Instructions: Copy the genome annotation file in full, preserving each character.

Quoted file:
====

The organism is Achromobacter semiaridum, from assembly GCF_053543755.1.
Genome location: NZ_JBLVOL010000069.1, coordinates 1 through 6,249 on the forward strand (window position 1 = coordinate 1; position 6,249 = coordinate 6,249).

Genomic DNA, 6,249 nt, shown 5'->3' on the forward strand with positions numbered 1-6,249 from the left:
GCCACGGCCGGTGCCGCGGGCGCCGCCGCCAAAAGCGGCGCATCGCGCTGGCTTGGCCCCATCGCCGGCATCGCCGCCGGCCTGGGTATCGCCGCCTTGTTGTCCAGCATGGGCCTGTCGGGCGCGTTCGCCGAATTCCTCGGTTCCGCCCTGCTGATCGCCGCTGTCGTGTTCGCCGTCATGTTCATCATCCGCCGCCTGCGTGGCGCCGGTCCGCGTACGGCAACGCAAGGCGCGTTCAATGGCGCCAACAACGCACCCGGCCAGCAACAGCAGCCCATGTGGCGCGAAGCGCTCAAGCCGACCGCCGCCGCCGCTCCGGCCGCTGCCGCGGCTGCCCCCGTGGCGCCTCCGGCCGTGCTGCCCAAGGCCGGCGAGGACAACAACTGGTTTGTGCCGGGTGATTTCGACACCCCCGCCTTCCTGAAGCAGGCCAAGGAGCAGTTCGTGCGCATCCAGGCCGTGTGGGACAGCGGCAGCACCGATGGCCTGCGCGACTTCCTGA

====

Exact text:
The organism is Achromobacter semiaridum, from assembly GCF_053543755.1.
Genome location: NZ_JBLVOL010000069.1, coordinates 1 through 6,249 on the forward strand (window position 1 = coordinate 1; position 6,249 = coordinate 6,249).

Genomic DNA, 6,249 nt, shown 5'->3' on the forward strand with positions numbered 1-6,249 from the left:
GCCACGGCCGGTGCCGCGGGCGCCGCCGCCAAAAGCGGCGCATCGCGCTGGCTTGGCCCCATCGCCGGCATCGCCGCCGGCCTGGGTATCGCCGCCTTGTTGTCCAGCATGGGCCTGTCGGGCGCGTTCGCCGAATTCCTCGGTTCCGCCCTGCTGATCGCCGCTGTCGTGTTCGCCGTCATGTTCATCATCCGCCGCCTGCGTGGCGCCGGTCCGCGTACGGCAACGCAAGGCGCGTTCAATGGCGCCAACAACGCACCCGGCCAGCAACAGCAGCCCATGTGGCGCGAAGCGCTCAAGCCGACCGCCGCCGCCGCTCCGGCCGCTGCCGCGGCTGCCCCCGTGGCGCCTCCGGCCGTGCTGCCCAAGGCCGGCGAGGACAACAACTGGTTTGTGCCGGGTGATTTCGACACCCCCGCCTTCCTGAAGCAGGCCAAGGAGCAGTTCGTGCGCATCCAGGCCGTGTGGGACAGCGGCAGCACCGATGGCCTGCGCGACTTCCTGA